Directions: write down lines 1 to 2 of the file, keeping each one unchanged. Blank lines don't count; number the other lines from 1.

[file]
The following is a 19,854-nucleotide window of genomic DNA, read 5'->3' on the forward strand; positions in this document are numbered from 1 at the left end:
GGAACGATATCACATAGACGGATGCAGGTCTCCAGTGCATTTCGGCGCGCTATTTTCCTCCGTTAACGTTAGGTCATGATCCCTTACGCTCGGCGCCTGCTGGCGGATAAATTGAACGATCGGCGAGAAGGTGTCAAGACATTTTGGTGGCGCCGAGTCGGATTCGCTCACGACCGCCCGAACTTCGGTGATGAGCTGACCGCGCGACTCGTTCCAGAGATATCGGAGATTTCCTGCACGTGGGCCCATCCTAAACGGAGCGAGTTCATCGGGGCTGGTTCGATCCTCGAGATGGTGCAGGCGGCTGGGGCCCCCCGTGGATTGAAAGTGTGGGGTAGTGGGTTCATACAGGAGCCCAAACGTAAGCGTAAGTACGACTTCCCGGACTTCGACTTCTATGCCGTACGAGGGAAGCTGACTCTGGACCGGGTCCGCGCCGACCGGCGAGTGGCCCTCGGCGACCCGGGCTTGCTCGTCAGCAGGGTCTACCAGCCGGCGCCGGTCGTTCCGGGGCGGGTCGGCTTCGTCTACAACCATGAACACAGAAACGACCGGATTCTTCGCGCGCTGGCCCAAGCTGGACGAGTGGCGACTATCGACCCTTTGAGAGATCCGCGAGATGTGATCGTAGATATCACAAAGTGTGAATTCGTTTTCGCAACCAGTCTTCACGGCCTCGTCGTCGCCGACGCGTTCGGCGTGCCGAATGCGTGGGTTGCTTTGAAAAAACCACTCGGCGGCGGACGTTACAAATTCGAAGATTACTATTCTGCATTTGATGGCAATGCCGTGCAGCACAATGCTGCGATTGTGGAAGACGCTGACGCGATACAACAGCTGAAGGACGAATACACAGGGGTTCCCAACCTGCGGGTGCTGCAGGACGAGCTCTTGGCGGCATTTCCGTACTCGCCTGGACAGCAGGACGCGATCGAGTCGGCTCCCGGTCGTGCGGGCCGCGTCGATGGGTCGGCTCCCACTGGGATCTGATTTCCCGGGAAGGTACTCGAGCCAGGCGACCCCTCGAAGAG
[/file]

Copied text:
The following is a 19,854-nucleotide window of genomic DNA, read 5'->3' on the forward strand; positions in this document are numbered from 1 at the left end:
GGAACGATATCACATAGACGGATGCAGGTCTCCAGTGCATTTCGGCGCGCTATTTTCCTCCGTTAACGTTAGGTCATGATCCCTTACGCTCGGCGCCTGCTGGCGGATAAATTGAACGATCGGCGAGAAGGTGTCAAGACATTTTGGTGGCGCCGAGTCGGATTCGCTCACGACCGCCCGAACTTCGGTGATGAGCTGACCGCGCGACTCGTTCCAGAGATATCGGAGATTTCCTGCACGTGGGCCCATCCTAAACGGAGCGAGTTCATCGGGGCTGGTTCGATCCTCGAGATGGTGCAGGCGGCTGGGGCCCCCCGTGGATTGAAAGTGTGGGGTAGTGGGTTCATACAGGAGCCCAAACGTAAGCGTAAGTACGACTTCCCGGACTTCGACTTCTATGCCGTACGAGGGAAGCTGACTCTGGACCGGGTCCGCGCCGACCGGCGAGTGGCCCTCGGCGACCCGGGCTTGCTCGTCAGCAGGGTCTACCAGCCGGCGCCGGTCGTTCCGGGGCGGGTCGGCTTCGTCTACAACCATGAACACAGAAACGACCGGATTCTTCGCGCGCTGGCCCAAGCTGGACGAGTGGCGACTATCGACCCTTTGAGAGATCCGCGAGATGTGATCGTAGATATCACAAAGTGTGAATTCGTTTTCGCAACCAGTCTTCACGGCCTCGTCGTCGCCGACGCGTTCGGCGTGCCGAATGCGTGGGTTGCTTTGAAAAAACCACTCGGCGGCGGACGTTACAAATTCGAAGATTACTATTCTGCATTTGATGGCAATGCCGTGCAGCACAATGCTGCGATTGTGGAAGACGCTGACGCGATACAACAGCTGAAGGACGAATACACAGGGGTTCCCAACCTGCGGGTGCTGCAGGACGAGCTCTTGGCGGCATTTCCGTACTCGCCTGGACAGCAGGACGCGATCGAGTCGGCTCCCGGTCGTGCGGGCCGCGTCGATGGGTCGGCTCCCACTGGGATCTGATTTCCCGGGAAGGTACTCGAGCCAGGCGACCCCTCGAAGAG